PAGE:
Is it possible to have rsync transfer all files in a directory that have changed or have been created? I don't need something as sophisticated as a CRC diff check; files with different timestamps and/or file sizes count as changes.

I get the impression from the man page that it should be possible, but I need a little guidance on what set of parameters to pass rsync.

  • This question does not match the title, can anyone re-title it? Dec 28 '20 at 22:01

To just sync two directories:

$ rsync /source/path/* /dest/path/

Or if you want to do a whole tree:

$ rsync -a /source/path/ /dest/path/

"-a" specifies "archive" mode, where it duplicates the tree as closely as possible.

I like to add the flags v and P in there so I can watch it work:

$rsync -avP /source/path/ /dest/path/

"-v" turns on verbose mode, so you can see what it's doing (it lists the files as they copy), and "-P" enables progress, so you can see how long it's taking to copy each file (percentage copied, time remaining, etc), and allows you to see how far through the copy you are.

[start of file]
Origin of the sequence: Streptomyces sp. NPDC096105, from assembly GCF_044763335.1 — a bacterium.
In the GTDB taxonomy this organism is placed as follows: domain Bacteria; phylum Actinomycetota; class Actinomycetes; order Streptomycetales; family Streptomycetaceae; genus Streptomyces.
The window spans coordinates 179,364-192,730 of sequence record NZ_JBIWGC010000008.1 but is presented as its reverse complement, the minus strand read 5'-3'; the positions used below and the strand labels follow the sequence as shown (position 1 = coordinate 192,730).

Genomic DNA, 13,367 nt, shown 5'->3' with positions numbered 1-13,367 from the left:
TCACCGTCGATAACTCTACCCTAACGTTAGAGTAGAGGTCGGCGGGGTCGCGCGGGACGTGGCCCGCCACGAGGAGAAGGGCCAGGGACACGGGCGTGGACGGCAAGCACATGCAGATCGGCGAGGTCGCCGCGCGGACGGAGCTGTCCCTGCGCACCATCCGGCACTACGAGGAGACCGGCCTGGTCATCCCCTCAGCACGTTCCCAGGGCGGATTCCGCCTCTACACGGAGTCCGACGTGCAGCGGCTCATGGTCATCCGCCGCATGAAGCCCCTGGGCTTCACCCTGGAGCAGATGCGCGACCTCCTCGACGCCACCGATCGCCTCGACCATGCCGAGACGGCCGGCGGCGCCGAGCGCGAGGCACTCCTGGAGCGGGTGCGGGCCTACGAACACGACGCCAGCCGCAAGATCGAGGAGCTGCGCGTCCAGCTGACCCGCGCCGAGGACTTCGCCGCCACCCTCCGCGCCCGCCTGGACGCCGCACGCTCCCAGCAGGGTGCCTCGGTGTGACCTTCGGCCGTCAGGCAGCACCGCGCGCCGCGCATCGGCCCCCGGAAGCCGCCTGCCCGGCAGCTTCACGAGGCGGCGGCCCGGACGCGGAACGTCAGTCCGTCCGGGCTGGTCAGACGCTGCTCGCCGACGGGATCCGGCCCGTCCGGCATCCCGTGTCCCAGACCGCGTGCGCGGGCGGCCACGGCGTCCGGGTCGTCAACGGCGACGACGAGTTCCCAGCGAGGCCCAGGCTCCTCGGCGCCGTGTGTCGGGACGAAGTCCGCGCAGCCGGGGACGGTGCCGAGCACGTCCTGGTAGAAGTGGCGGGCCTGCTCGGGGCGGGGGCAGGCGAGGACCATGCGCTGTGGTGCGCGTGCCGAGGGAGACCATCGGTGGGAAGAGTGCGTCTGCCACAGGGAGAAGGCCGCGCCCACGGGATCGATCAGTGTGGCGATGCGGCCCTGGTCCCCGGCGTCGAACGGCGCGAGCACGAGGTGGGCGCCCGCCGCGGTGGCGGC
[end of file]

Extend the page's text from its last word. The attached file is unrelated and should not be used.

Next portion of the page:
• 4
    ...and perhaps add the z flag to use compression for the transfer
    – Linker3000
    Mar 7 '11 at 21:47
  • 4
    ...if you're transferring to a remote location
    – Majenko
    Mar 7 '11 at 21:50
  • I guess we should use -u or --update option to sync the changed files. Dec 4 '20 at 2:03
  • What does 'duplicates the tree' mean?
    – Scorb
    Mar 30 at 2:11

This is how rsync works by default (at least on Linux). From the man page:

Rsync finds files that need to be transferred using a "quick check" algorithm (by default) that looks for files that have changed in size or in last-modified time. Any changes in the other preserved attributes (as requested by options) are made on the destination file directly when the quick check indicates that the file's data does not need to be updated.

  • Ah, I had confused myself by misreading the documentation. Thanks :) Mar 7 '11 at 21:48

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